About Project PHOREVER:

Funded by the European Commission, project PHOREVER aims to innovate past existing imaging modalities for the most lethal human diseases. Cancer and cardiovascular disease imaging and detection devices are expensive, complex, biologically harmful in some instances. In all instances, they cannot characterize disease progress, recurrence, or resistance to therapy.

The information required to track these diseases over time is widely believed to be present within particles carried by blood: cells, vesicles, and biomolecules. As current imaging techniques operate on the macro level, they cannot detect or assess such microscopic objects.

Extracellular vesicles (EVs) are of particular interest in this application, as they bud out of cells elsewhere in the body and travel through bloodstreams to carry out waste removal and cell-to-cell communication functions. To carry out these functions, they carry disease-specific proteins (biomarkers for those diseases) on their membranes as cargo. Thus, they can provide key information about the physiological and pathological states of the organs they originate from. Such cells are typically 50 – 200 µm in radius, for which flow cytometry (FCM) is the most promising detection and characterisation method.

However, existing commercial FCM modalities can only detect particles of 150 – 200 µm radii. To address this gap, PHOREVER will develop a multi-sensing platform capable of detecting EVs with radii as small as 80 nm via light scattering. It will also calculate their concentrations in given blood samples via cytometry and verify the presence of disease biomarkers on them via fluorescence spectroscopy. Optical coherence tomography (OCT) will be used as an additional imaging modality for the verification of the light scattering FCM results.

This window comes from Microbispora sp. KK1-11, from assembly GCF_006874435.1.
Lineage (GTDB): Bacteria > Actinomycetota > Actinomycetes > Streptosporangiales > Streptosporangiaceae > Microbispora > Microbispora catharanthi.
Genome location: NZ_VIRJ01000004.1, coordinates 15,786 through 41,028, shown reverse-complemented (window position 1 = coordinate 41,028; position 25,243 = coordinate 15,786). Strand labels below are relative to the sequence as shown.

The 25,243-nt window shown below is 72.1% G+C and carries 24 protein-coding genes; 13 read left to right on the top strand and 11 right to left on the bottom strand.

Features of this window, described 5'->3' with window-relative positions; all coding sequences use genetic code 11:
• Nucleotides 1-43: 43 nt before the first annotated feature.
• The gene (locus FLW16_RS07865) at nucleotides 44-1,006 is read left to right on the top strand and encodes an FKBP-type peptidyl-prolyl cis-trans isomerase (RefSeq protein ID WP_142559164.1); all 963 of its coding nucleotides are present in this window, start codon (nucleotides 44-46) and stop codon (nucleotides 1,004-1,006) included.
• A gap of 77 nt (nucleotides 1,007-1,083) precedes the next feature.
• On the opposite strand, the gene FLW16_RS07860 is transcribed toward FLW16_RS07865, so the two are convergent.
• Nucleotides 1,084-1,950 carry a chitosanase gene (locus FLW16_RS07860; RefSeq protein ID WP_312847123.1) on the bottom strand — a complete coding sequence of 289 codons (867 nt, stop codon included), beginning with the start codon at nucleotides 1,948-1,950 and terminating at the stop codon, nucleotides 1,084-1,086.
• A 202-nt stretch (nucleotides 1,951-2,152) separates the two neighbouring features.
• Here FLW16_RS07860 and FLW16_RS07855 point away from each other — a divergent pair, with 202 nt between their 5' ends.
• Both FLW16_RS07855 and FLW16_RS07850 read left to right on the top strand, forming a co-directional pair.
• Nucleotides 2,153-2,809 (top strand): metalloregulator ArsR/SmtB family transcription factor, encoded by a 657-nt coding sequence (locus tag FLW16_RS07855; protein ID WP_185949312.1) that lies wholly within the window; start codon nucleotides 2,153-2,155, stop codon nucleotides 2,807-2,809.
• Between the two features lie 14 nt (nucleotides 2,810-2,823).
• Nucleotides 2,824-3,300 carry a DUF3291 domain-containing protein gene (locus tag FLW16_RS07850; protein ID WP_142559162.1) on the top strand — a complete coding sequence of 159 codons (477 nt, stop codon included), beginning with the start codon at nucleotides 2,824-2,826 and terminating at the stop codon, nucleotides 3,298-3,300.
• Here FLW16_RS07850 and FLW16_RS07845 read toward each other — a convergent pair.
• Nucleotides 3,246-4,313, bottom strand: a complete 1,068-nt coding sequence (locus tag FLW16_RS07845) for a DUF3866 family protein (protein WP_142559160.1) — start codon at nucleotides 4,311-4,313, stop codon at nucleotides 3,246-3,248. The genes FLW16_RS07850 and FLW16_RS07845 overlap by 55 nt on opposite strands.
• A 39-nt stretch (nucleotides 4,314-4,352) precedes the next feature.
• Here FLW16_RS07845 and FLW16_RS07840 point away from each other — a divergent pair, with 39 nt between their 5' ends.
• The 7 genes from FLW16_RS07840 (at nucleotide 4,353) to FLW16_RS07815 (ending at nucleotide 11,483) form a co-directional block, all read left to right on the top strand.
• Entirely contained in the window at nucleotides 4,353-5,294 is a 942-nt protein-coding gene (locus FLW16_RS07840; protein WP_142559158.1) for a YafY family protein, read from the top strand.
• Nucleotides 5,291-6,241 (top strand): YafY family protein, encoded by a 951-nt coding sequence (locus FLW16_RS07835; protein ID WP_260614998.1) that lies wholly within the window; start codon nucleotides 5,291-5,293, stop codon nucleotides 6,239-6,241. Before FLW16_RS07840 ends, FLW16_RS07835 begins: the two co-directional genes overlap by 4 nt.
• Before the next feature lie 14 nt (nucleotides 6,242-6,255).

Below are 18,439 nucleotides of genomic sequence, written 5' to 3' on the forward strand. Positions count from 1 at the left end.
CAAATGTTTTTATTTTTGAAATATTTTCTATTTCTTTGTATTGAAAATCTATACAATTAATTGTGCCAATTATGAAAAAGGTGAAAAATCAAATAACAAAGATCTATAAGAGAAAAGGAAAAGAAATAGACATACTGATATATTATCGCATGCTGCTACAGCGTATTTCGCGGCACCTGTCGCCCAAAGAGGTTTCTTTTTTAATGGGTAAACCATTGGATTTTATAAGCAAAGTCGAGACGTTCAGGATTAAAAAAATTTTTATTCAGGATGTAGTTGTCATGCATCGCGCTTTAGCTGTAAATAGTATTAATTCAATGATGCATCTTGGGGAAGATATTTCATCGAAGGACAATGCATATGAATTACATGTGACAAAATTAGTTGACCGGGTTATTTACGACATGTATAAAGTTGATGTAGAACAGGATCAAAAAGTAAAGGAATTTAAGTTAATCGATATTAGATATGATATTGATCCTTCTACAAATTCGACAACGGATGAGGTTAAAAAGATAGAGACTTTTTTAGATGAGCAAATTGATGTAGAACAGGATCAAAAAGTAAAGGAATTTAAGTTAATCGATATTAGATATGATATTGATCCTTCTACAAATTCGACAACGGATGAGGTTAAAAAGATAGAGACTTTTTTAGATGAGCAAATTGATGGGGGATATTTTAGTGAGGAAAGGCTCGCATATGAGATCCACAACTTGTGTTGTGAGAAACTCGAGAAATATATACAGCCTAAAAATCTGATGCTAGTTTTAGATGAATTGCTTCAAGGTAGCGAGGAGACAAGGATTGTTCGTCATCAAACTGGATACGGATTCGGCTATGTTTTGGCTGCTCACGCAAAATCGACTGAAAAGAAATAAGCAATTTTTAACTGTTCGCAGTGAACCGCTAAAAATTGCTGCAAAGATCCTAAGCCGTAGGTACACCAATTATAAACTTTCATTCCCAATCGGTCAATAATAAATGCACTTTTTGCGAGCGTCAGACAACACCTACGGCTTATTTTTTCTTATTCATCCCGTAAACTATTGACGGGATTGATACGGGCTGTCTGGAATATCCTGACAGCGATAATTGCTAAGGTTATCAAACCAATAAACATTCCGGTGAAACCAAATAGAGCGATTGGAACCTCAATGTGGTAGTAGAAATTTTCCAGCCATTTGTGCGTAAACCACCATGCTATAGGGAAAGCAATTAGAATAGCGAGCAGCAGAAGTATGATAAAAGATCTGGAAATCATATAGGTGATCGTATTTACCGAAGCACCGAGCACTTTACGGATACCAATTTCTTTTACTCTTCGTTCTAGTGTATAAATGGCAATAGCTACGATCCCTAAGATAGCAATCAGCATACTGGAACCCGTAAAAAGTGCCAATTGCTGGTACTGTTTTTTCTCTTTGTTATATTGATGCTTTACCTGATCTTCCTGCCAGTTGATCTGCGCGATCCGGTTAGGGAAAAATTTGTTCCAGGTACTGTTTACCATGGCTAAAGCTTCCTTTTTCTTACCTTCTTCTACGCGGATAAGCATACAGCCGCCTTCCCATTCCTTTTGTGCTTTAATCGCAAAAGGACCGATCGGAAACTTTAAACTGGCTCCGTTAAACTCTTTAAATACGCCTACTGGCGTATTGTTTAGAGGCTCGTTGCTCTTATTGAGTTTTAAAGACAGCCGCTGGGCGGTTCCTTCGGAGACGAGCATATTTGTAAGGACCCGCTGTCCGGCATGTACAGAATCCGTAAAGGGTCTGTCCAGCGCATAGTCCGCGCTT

Through on-chip integration, the device will enable point-of-care diagnosis, disease progression monitoring, and therapy assessment. It will be composed of 2 photonic integrated circuits (PICs) and 3 microfluidic chips. It will be used to track pancreatic cancer progression, metastasis risk, and treatment efficacy via the correlation of EV blood concentration. It will also be used for the fast diagnosis and identification of cardiovascular stroke types through the identification of specific EV blood concentrations. Data generated for both diseases will be correlated to patient medical data using AI-powered data analysis algorithms.

Outline of project PHOREVER, featuring the microfluidic and photonic chips and a mockup of a diagnostic device utilizing them.

Outline of project PHOREVER, featuring the microfluidic and photonic chips and a mockup of a diagnostic device utilizing them.

The Role of LioniX International:

Besides providing input in the technical management and knowledge exploitation of the project, LioniX International will design two PICs and fabricate them on our TriPleX® platform: one for FCM and fluorescence measurements, another for the OCT measurements.

The first PIC will feature an illumination waveguide for directing light from different laser diodes towards the plasma-carrying microfluidic channel, signal waveguides for collecting light scattered by the particles in the plasma towards photodiodes, and a beamsink waveguide for collecting unscattered light to prevent it from affecting measurements. The scattered light waveguides will feature filters tuned to the wavelength of the switched-on lasers, which are in turn controlled by a time-division multiplexing scheme on-chip.

After a median section for the addition of fluorescent molecules to the targeted biomarkers, a second part of the PIC will include an FCM section for the detection and measurement of EVs down to 80 nm radii. The final section of the first PIC will include a fluorescence subcircuit, which will use notch filters to block out excitation light and photomultiplier tubes (PMTs) to detect emission light from the sample. The integration of the laser diodes, PMTs, and their respective focusing polymer micro-lenses will be facilitated by the spot size converters possible on TriPleX®.

The OCT PIC will be the first of its kind in supporting the complete swept-source OCT (SS-OCT) process on-chip. Using the same microfluidic channel as the first PIC, SS-OCT will image the sensing area to collect information about the number and position of particles within the plasma. This data will serve as a ‘coherent gate’ for the data collected by the FCM modality. The PIC will use TriPleX® external cavity tunable lasers, with 100 nm sweeping span, stress-optic tuners, and sub-micron operation. Detector photodiodes will be integrated to the PIC for data collection using the spot size converters and polymer microlenses.

Further information:

To learn more about PHOREVER, please visit the project website.